Whole new comic book publishers were born thanks to the boom period, and some existing companies launched new “universes” to capitalize on the increasing demand of speculators looking for first issues or special issues. Ultraverse was a division of Malibu comics and turned out some pretty good stories too. I jumped on the bandwagon of this universe at the beginning and had quite a few of their titles in my collection. And how exactly did I first learn about this new universe? Why in the pages of Wizard magazine of course!
Here is a great example of how much money speculators would dish out to own something they thought would increase in value enough to put their kids through college one day. This is an ad for a Spiderman Hologram trading card, that is signed by comic legend Stan Lee and Mark Bagley. During that era, items that were limited in number tried to pass themselves off as having even MORE value if the number indicated it was from the beginning of the print run. You can see here that the first numbered card costs $1000 more than the second card printed. The costs go down from there. I’m sure all of these cards were printed on one sheet at the same time, so how exactly is one worth more than another? I never knew the answer to that, and I’m sure many speculators paid a lot of money to eventually find out that there is no difference.
This ad is a GREAT example of the advertising being geared toward the speculator, and not the true comic book reader and lover. It’s an ad for Robin III mini-series. Notice the only selling point mentioned is it features “moving covers”…whatever the heck that was. Not a single mention of what the series was going to be about. Heck, not even the title of the book is listed. If you didn’t know what that R symbol stood for, you’d have no clue what character would appear in the book!
Ahh, Deathmate. The Biggest Cross-Over Event In The History of Comics. At least for that year or month anyway. Deathmate was a cross over between two companies that sprang up during the speculator boom period. Both had tremendous success in their early days, with some Image titles setting sales records that were insane. Today, a comics title is doing really well if it sells 25,000 copies. Some early Image books touched 1 million copies. Pretty dang impressive. But those were bought by speculators. Unfortunately, in the real world, the more there is of something, the less valuable it is. A hard lesson learned by most, if not all speculators from that time period. These books went for as high as $100 per issue on the secondary market during their run. Nowadays, you can find them in quarter bins at comic book shows all over the country.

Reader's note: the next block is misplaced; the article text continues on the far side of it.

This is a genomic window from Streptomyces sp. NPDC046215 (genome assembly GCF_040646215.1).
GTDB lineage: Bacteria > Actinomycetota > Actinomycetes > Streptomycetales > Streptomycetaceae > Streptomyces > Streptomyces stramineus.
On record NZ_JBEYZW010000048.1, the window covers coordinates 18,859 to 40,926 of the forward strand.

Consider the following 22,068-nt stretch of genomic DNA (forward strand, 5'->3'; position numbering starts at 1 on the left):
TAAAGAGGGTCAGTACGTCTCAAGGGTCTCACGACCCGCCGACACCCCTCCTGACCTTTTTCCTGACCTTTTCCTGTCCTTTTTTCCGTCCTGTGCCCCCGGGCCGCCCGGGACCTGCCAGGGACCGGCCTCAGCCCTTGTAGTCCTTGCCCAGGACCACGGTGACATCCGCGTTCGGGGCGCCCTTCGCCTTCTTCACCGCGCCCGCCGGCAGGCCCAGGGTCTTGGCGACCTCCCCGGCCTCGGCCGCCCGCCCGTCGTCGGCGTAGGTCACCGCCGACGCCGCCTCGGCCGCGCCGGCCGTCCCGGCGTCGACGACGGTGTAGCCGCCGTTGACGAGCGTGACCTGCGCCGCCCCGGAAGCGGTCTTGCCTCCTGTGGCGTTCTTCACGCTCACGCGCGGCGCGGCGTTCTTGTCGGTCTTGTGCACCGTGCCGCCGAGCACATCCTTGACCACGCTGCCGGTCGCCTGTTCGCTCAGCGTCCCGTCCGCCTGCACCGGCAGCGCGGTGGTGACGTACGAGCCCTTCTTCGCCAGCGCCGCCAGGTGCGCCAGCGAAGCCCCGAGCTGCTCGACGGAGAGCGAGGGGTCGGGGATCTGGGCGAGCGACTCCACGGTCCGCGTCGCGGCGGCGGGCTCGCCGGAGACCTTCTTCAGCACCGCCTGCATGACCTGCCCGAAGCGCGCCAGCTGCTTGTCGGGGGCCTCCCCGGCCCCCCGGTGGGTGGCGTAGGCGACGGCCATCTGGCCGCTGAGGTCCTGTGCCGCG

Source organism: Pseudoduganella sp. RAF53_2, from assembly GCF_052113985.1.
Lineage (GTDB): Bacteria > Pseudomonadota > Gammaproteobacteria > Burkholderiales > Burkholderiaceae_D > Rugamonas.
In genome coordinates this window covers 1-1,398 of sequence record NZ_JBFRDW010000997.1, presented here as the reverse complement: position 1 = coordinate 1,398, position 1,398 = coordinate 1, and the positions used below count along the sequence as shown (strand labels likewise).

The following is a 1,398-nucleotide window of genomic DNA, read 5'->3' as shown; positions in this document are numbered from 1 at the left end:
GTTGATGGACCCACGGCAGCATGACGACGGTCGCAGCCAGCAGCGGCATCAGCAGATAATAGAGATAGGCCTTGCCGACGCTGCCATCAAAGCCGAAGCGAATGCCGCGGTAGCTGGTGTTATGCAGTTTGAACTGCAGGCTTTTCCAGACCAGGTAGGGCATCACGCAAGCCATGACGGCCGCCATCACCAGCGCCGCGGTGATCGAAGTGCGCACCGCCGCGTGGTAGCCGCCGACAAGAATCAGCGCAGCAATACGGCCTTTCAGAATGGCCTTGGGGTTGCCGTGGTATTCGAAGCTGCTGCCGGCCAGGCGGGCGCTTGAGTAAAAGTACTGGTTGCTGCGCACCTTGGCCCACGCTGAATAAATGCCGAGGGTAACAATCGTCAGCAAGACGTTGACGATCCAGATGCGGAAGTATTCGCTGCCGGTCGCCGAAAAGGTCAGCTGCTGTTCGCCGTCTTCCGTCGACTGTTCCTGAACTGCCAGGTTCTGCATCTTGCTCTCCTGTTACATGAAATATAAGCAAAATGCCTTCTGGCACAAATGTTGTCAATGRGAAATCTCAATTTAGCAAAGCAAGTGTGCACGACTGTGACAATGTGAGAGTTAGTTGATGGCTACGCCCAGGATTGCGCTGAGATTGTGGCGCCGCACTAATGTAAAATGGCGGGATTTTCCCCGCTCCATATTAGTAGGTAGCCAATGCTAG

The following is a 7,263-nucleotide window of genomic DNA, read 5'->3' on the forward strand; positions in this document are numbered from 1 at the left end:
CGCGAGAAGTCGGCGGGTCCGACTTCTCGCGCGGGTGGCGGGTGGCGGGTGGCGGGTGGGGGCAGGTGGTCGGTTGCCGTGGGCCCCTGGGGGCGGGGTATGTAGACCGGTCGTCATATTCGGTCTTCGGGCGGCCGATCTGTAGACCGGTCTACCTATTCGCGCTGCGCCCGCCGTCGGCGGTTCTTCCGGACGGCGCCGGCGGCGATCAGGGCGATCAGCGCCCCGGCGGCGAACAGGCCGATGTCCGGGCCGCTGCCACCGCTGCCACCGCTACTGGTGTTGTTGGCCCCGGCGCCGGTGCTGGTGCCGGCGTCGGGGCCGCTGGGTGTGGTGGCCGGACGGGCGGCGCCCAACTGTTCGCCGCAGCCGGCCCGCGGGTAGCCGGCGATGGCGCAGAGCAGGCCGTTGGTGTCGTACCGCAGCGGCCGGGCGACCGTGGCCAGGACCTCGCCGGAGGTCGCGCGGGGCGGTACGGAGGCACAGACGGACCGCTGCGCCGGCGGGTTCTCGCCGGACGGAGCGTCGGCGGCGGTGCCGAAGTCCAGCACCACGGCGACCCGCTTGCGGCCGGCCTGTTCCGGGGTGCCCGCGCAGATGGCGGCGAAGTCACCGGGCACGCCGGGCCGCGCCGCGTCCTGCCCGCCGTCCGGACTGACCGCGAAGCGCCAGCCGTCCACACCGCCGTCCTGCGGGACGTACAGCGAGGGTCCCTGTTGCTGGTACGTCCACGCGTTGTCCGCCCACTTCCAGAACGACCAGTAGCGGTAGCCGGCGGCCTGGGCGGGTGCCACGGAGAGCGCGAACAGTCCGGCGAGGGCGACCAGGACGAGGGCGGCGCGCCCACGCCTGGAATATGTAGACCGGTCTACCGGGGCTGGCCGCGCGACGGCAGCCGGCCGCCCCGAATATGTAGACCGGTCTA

For the last entry in this article, I’ve included an ad for Green Lantern #50. It’s one of many symbols from the speculator boom. After the Death of Superman storyline proved so popular, everyone decided that their oldest and top characters needed a radical shakeup to draw interest and sell higher numbers. In Green Lantern’s case, Hal Jordan went mad, murdered his fellow Green Lantern Corps. members, killed his arch-enemy, killed the Guardians who created the Corps, and usurped all the Green Lantern power for himself in an effort to remake the universe in his own vision. Quite the ride.
Sales numbers fell off a cliff in the mid-90s. It got so bad, that the juggernaut you know as Marvel Comic’s even filed for bankruptcy. A result of trying to publish way too many titles, with way too many copies of each.